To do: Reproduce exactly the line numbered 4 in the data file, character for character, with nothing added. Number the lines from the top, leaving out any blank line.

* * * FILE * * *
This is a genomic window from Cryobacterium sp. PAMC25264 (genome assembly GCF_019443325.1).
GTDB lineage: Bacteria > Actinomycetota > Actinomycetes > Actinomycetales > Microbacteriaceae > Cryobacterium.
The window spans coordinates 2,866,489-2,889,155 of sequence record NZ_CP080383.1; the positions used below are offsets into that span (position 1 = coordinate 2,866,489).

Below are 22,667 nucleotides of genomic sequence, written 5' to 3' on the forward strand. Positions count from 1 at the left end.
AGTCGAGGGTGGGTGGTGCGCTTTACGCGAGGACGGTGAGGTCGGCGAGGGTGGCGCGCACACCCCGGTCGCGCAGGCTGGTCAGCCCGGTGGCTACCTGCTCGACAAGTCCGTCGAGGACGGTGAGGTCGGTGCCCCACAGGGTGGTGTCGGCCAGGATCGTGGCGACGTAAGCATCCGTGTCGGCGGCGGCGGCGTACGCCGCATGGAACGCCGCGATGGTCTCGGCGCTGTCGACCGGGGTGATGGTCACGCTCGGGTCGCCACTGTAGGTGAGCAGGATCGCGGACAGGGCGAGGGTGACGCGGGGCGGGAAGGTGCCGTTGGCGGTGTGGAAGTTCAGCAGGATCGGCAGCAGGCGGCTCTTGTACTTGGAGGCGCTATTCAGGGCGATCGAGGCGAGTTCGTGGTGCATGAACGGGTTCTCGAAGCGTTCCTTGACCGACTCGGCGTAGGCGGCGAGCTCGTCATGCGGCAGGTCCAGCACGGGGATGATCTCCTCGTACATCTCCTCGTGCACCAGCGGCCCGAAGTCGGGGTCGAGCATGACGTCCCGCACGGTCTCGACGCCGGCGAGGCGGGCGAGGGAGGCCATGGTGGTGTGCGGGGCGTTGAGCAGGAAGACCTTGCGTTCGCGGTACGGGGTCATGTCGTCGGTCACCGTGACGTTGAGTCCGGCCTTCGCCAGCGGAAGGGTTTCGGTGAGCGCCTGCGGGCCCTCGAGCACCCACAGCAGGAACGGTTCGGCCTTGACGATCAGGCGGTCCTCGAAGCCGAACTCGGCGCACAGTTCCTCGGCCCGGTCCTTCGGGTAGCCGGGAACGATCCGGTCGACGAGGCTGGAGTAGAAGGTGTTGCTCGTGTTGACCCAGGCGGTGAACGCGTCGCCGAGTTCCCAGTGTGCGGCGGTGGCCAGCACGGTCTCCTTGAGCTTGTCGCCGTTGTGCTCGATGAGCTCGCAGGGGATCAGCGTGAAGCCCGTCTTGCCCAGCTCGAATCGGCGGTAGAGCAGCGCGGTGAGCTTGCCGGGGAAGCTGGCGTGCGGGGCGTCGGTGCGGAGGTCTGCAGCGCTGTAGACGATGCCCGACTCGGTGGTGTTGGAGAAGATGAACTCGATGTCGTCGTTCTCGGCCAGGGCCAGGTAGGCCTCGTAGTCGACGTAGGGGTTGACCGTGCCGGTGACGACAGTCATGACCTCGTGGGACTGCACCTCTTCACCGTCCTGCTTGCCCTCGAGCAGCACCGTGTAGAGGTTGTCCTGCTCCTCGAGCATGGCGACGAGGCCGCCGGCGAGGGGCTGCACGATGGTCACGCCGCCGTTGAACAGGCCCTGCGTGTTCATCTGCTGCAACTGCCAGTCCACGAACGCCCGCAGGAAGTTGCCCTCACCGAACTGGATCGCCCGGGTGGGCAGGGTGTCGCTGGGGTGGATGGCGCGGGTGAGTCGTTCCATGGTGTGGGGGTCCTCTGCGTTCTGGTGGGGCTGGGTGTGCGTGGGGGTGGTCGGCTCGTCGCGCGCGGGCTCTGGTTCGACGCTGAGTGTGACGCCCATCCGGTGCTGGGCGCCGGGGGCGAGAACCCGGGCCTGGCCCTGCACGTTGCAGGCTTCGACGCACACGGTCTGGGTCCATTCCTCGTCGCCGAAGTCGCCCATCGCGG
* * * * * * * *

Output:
Below are 22,667 nucleotides of genomic sequence, written 5' to 3' on the forward strand. Positions count from 1 at the left end.